Figure 5 illustrates the initial generic templates produced for purposes of testing the prototype. Adoption of this concept allows a range of templates to be included in and added to the authoring software suitable for units of study ranging from a simple activity to a full course. Authors are guided by a wizard.
[FIGURE 5 OMITTED]
A welcome window is initially displayed in which the author may select an existing template from the available list or choose to develop a new template. If the author nominates to edit an existing template, a list of Digital Item Declaration template files from the templates folder is displayed (Figure 5). The author may choose to open any of the available templates. The author is also given the flexibility to open a template stored in an alternate location such as local or network drives.
Once chosen, the template may be opened for editing. If the cancel button is selected, the wizard will go back to the welcome window. When a chosen template is opened, the unit of study is displayed in a hierarchical form (Figure 6). Within this form are groups that represent the resources of the UOS. (Note, these resources will be later added as the proposed learning objects.) In the example shown in Figure 6, the subject is structured into groups of readings, outline, formal material, and communications. At this stage, there are four editing options available to the author: add another group, remove a selected group, rename an existing group, or clear the entire template.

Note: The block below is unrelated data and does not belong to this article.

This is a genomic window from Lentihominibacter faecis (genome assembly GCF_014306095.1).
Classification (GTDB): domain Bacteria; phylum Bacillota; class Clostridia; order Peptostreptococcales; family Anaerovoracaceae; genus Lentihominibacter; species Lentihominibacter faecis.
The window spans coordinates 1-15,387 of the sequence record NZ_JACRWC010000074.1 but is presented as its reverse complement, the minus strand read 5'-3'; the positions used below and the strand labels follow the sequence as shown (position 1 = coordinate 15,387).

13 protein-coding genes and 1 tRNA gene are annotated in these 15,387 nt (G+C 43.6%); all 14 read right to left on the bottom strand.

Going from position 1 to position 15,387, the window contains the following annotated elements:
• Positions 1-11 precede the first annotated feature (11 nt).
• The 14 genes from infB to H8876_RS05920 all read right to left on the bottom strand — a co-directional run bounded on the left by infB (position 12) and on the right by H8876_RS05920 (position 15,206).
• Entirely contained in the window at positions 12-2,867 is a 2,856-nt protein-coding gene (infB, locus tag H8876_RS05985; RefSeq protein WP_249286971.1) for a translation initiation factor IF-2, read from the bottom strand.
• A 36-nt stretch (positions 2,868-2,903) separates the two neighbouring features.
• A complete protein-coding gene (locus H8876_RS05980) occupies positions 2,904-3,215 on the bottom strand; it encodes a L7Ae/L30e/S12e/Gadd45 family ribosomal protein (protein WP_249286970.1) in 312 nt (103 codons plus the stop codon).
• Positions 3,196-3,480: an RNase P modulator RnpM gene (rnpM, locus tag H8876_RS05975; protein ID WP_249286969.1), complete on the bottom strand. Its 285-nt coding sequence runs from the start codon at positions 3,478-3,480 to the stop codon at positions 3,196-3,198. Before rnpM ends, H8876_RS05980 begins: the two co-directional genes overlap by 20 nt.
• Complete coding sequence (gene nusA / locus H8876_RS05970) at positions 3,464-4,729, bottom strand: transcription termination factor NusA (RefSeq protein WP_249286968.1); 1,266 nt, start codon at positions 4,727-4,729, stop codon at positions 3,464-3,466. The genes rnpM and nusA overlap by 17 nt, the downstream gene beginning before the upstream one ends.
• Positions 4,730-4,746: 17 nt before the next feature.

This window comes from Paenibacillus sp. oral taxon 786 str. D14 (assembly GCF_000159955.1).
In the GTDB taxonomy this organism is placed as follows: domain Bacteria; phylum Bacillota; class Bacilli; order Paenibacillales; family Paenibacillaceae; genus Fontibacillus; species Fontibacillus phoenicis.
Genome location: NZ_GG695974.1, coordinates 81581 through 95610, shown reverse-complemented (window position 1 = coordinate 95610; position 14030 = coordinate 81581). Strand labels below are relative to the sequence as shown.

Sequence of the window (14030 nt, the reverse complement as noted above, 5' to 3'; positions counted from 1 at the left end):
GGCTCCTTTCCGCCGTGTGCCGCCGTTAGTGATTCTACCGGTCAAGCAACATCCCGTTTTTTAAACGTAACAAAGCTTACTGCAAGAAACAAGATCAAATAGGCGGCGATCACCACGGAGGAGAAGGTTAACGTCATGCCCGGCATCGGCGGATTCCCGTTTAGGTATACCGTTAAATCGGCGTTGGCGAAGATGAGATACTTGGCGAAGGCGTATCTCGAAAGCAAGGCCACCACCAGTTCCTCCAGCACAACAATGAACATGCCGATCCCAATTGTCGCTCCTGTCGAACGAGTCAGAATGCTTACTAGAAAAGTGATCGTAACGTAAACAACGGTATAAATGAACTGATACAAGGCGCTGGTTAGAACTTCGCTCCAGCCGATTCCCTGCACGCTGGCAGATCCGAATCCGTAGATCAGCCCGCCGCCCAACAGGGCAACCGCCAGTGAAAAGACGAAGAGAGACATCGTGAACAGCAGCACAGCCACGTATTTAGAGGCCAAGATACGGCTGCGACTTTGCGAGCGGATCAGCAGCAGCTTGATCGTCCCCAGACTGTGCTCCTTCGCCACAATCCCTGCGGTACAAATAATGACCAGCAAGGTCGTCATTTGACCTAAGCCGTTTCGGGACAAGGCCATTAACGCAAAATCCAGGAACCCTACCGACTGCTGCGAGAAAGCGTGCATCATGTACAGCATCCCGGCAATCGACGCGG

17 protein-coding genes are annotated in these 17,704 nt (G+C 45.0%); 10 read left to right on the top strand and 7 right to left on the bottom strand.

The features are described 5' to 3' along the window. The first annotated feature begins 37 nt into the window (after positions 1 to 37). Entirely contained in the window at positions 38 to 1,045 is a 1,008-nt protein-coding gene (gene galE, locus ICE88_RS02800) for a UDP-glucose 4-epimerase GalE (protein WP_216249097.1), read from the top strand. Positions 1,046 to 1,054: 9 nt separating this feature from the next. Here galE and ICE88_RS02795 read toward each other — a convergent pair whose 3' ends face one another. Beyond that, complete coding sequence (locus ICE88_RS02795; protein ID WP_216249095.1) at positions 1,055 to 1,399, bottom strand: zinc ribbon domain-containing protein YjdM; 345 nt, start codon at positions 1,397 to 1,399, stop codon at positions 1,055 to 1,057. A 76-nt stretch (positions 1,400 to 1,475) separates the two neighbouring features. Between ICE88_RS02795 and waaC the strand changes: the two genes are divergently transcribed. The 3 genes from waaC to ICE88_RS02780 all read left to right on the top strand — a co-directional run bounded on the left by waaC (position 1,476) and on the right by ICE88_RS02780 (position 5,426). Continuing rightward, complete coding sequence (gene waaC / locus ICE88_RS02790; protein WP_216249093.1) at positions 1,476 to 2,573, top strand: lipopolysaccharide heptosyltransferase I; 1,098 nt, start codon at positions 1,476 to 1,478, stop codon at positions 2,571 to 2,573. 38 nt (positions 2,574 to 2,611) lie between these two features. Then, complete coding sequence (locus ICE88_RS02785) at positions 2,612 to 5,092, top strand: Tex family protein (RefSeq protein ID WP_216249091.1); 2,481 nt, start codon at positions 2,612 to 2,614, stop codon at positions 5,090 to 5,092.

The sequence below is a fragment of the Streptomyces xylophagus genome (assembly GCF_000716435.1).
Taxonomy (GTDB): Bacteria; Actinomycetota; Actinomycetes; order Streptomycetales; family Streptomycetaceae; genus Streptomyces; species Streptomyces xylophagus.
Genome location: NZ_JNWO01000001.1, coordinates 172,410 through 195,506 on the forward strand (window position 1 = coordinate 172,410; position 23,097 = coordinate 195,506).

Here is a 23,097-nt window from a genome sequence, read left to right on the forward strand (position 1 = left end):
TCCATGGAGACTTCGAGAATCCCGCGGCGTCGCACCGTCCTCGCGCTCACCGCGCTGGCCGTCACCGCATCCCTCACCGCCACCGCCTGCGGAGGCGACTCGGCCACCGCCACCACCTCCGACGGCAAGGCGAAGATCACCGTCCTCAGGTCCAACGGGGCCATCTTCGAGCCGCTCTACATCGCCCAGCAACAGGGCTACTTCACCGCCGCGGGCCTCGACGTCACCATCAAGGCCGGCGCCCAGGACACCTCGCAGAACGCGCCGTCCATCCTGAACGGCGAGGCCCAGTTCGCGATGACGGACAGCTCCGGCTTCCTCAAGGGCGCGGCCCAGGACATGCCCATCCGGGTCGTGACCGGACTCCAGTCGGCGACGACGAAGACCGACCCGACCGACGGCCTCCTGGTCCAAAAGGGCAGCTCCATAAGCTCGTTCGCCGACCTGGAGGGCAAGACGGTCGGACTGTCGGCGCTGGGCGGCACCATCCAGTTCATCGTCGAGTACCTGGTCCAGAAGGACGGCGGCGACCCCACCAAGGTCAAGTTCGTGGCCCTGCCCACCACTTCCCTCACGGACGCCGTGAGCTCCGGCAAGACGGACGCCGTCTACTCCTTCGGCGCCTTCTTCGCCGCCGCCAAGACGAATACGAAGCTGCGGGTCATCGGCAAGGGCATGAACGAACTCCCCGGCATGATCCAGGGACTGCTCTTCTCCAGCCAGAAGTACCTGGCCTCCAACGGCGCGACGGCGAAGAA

[FIGURE 6 OMITTED]
The Create a New Template window functions in the same manner as the Edit an Existing Template window. The only difference is that when creating a new template the author sees only a single group, from which further groups, as appropriate to create the new template, can be added.